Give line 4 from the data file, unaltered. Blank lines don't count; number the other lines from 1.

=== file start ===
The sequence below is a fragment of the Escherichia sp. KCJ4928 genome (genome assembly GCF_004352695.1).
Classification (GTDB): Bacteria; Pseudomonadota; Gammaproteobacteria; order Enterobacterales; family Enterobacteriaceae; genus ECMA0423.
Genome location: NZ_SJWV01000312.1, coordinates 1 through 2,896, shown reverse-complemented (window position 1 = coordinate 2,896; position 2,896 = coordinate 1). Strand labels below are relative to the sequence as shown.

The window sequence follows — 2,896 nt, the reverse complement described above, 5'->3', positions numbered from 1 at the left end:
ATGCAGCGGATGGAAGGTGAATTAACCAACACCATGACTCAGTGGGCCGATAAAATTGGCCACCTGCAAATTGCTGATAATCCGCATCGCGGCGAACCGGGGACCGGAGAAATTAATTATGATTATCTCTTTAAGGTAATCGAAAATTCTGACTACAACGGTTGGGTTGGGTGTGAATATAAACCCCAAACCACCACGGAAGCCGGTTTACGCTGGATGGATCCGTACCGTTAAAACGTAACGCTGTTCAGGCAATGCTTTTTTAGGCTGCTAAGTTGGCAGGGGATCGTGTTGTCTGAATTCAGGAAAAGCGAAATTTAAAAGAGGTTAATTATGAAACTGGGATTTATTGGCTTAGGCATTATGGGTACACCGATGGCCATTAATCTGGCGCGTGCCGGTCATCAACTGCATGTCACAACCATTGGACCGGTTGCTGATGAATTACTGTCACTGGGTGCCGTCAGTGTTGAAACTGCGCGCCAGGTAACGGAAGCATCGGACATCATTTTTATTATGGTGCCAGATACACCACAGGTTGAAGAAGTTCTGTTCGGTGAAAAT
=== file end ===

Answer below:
The window sequence follows — 2,896 nt, the reverse complement described above, 5'->3', positions numbered from 1 at the left end: